||Domínguez de Mendoza, Juan, born 1631
||Itinerary of Juan Domínguez de Mendoza, 1684
||Bolton, Herbert Eugene (editor). Spanish Exploration in the Southwest, 1542-1706. (New York: Charles Scribner's Sons, 1916). Pages 313-343.
||33 / 0
Juan Domínguez de Mendoza (born 1631) arrived in New Mexico
as a twelve-year-old boy. In 1654 he was a member of an expedition
that traveled to the Jumano nation near San Angelo, Texas. In the
mid-seventeenth century, the Spanish established trade relations
with the Jumanos Indians who lived on the Nueces River, a branch
of the upper Colorado. Communication with the Jumanos was cut off
after the uprising of the Pueblo Indians in New Mexico in 1680 (see
AJ-009a and AJ-009b). In 1683, a delegation of seven Native Americans,
including Jumanos and others, appeared before Governor Cruzate in
El Paso seeking aid against the Apaches, a resumption of trade,
and the services of missionaries. At the end of the year, the governor
appointed Juan Domínguez de Mendoza to lead an expedition to central
Texas to carefully examine the Nueces River, bring back samples
of pearls and other resources, learn about the Native Americans
in the region, and re-establish trade with the Jumanos.
Mendoza-López Expedition of 1683-1684
The expedition set out December 15, 1683, heading southeast
from El Paso along the Rio Grande to La Junta. From there, they
proceeded north to the Pecos River, which they followed a short
distance and crossed near present-day Horsehead Crossing. The
expedition then left the river and went east across a plain to
the Middle Concho, which they followed to its junction with the
Nueces River near San Angelo. Mendoza continued east to a river
that he called the San Clemente, probably the Colorado River
near its junction with the Concho. They remained there for six
weeks before returning to El Paso in May 1684.
This journal describes the route of the expedition, the
suitability of land for pasturage and agriculture, the rivers of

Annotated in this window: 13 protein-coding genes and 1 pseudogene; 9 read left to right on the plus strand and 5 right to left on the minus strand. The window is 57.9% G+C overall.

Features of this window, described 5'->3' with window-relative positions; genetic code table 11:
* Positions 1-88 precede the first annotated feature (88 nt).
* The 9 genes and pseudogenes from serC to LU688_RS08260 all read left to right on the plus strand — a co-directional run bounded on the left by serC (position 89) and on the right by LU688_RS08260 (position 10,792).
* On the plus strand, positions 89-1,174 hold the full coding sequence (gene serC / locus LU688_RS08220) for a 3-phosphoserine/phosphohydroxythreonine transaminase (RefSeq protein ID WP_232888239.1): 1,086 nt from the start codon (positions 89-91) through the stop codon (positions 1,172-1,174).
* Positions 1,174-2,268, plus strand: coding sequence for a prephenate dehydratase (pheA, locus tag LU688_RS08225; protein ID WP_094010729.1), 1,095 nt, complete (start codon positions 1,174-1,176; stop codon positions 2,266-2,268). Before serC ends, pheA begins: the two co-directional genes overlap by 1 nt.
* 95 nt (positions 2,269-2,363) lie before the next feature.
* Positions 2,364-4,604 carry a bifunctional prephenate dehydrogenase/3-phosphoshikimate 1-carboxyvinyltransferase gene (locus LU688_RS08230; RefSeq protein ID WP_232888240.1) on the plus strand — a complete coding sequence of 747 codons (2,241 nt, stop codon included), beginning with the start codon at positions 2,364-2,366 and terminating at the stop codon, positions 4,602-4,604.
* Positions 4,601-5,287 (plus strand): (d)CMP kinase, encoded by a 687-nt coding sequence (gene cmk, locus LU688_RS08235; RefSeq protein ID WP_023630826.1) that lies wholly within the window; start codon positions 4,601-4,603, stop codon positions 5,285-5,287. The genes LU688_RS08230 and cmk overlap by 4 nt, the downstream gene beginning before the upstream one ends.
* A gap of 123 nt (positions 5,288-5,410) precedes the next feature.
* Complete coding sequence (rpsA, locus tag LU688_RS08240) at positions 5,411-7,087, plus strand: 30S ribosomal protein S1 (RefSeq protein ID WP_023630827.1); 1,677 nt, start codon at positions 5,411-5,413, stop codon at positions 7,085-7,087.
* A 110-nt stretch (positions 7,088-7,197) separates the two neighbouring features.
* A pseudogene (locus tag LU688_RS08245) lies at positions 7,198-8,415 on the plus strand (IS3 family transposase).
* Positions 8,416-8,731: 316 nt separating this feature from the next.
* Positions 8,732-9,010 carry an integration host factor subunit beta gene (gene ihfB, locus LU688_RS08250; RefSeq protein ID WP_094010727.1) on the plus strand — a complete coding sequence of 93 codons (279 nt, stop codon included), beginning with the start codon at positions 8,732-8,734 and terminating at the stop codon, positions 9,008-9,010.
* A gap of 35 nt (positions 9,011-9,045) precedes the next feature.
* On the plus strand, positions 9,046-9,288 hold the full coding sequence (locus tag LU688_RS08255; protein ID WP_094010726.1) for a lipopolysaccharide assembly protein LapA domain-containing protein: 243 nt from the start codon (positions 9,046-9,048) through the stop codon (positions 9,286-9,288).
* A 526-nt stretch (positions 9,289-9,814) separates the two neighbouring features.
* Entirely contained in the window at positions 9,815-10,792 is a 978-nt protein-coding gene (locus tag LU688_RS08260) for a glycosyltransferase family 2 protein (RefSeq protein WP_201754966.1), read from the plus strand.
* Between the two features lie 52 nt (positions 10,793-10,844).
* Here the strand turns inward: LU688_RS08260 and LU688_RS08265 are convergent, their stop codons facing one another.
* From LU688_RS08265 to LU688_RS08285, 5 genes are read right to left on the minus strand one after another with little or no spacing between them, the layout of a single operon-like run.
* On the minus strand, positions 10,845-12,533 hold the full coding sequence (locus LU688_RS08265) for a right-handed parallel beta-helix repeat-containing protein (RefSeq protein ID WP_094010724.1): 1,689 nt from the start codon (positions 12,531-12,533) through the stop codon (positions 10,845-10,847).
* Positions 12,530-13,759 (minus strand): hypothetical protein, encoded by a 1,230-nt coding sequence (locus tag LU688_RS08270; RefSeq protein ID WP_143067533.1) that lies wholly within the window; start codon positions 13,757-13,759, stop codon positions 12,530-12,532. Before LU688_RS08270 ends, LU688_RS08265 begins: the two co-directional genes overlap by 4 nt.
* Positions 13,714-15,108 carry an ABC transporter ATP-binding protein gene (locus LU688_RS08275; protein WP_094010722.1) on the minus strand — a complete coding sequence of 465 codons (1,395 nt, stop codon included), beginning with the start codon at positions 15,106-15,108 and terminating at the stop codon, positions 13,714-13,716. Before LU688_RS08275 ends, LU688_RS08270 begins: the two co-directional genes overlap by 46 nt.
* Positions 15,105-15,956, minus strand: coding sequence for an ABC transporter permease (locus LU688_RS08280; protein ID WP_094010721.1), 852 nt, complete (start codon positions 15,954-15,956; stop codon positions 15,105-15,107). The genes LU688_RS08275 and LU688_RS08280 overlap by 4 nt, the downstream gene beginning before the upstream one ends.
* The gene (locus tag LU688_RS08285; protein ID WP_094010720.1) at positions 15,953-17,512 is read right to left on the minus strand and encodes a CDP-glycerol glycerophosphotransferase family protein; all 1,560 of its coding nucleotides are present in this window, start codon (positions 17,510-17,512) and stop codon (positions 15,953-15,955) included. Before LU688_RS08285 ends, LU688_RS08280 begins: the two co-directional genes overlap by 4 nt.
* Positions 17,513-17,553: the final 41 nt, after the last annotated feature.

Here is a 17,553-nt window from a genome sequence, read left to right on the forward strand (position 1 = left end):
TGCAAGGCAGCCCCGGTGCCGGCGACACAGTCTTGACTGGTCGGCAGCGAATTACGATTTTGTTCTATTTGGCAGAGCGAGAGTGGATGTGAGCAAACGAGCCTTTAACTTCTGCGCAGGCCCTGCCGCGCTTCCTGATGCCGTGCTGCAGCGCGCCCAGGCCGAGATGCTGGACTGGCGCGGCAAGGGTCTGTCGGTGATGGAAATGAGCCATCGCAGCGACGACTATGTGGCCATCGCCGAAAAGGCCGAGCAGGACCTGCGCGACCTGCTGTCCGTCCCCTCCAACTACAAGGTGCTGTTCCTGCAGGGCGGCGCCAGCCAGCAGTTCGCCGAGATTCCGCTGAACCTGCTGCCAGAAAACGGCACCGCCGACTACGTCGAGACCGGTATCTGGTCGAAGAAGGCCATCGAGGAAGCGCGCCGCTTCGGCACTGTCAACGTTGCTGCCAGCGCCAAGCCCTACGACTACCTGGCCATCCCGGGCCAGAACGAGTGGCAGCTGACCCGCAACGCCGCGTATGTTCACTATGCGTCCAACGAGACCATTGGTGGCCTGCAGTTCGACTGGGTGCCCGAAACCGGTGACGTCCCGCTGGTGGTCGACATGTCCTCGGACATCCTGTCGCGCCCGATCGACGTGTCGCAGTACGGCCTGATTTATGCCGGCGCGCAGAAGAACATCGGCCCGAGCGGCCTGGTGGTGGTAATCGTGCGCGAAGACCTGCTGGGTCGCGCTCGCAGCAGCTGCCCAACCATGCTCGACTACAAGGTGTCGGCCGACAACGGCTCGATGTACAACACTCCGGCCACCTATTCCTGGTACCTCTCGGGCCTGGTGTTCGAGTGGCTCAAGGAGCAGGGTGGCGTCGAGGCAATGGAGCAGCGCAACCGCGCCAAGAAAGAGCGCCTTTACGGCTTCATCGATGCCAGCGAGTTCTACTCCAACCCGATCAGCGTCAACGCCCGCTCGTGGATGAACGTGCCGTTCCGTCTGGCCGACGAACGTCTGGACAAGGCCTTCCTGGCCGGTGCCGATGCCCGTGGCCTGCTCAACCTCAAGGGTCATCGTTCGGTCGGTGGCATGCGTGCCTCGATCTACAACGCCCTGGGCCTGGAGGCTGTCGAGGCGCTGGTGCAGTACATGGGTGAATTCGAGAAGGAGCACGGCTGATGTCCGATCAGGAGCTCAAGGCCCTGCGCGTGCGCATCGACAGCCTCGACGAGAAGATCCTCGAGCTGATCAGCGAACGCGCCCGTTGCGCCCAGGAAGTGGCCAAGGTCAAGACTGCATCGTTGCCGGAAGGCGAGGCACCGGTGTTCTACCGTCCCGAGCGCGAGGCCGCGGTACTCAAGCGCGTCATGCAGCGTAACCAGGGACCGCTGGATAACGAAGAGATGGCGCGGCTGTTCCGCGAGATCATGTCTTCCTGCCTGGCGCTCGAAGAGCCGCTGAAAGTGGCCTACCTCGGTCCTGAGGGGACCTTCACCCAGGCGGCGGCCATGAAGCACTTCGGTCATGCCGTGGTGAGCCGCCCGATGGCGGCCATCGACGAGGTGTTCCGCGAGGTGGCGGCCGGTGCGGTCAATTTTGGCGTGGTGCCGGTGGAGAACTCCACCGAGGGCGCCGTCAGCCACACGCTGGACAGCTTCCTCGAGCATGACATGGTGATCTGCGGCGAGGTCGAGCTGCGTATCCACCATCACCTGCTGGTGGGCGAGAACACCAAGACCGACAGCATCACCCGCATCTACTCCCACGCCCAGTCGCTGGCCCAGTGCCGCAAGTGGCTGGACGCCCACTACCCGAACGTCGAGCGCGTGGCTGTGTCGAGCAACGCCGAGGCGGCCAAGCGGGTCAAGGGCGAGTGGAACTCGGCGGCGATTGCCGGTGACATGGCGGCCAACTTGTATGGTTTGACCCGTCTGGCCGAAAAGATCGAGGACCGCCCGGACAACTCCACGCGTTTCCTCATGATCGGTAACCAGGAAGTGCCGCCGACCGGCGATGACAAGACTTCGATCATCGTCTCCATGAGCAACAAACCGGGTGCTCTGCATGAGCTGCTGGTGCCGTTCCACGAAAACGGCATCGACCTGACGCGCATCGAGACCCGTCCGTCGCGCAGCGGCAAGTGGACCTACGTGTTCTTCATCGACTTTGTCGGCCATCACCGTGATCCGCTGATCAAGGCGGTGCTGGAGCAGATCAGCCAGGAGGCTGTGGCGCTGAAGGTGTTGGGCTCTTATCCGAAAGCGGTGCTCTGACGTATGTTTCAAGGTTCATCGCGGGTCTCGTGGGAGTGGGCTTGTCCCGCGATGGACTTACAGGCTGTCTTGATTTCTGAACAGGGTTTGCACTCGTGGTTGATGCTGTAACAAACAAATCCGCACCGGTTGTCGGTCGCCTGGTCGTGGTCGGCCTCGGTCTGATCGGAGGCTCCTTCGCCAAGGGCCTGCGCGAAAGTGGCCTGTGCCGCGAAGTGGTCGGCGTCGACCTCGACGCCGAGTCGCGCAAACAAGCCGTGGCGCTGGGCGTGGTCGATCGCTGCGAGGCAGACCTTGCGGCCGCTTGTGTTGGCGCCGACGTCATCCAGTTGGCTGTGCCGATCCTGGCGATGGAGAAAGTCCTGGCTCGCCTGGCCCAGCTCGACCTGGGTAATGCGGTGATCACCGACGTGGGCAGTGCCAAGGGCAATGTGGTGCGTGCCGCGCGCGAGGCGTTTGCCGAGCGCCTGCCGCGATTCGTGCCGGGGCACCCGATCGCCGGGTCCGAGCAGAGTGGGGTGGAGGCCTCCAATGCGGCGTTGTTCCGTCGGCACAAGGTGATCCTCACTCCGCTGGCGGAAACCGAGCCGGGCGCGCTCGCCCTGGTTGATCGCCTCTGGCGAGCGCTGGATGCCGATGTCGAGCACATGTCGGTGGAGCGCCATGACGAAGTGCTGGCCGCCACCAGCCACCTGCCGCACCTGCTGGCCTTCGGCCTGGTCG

the region, the availability of fish and freshwater mollusks
bearing pearls, and interactions with Native Americans,
especially their conversion to Christianity and the regular
celebration of Mass in the communities visited. Mendoza
describes the Indians’ large livestock holdings and the
increased use of beef in the Native American diet. He also
describes plants and animals observed on the expedition,
including pine, pecan trees, plums, grapes, and mulberries, and
the presence of bear, deer, and antelope.
Following their journey, Father López and Mendoza went to
Mexico City in 1685 and 1686 to urge the Spaniards to occupy the
Jumano country with missionaries and soldiers. Their
recommendations were ignored due to several factors, including
the invasion of Spanish territory in east Texas by LaSalle (see
AJ-114 and AJ-121).
This record of the itinerary of Mendoza is housed among the manuscripts
in the Archivo General y Público in Mexico. This English translation
is from Herbert Eugene Bolton, ed. Spanish Exploration in the
Southwest, 1542-1706 (New York: Charles Scribner’s Sons, 1916).
Other Internet and Reference Sources
"López, Nicolás." "The Handbook of Texas Online."
Standifer, Mary M. "San Clemente Mission." "The Handbook
of Texas Online." http://www.tshaonline.org/handbook/online/articles/uqs10
Weddle, Robert S. "Domínguez de Mendoza, Juan." The Handbook
of Texas Online. http://www.tshaonline.org/handbook/online/articles/fdo52
Imhoff, Brian, ed. "The Diary of Juan Domínguez de Mendoza's
Expedition into Texas (1683-1684): A Critical Edition of the Spanish
Text with Facsimile Reproductions" (Dallas, Texas: Southern
Methodist University, 2002).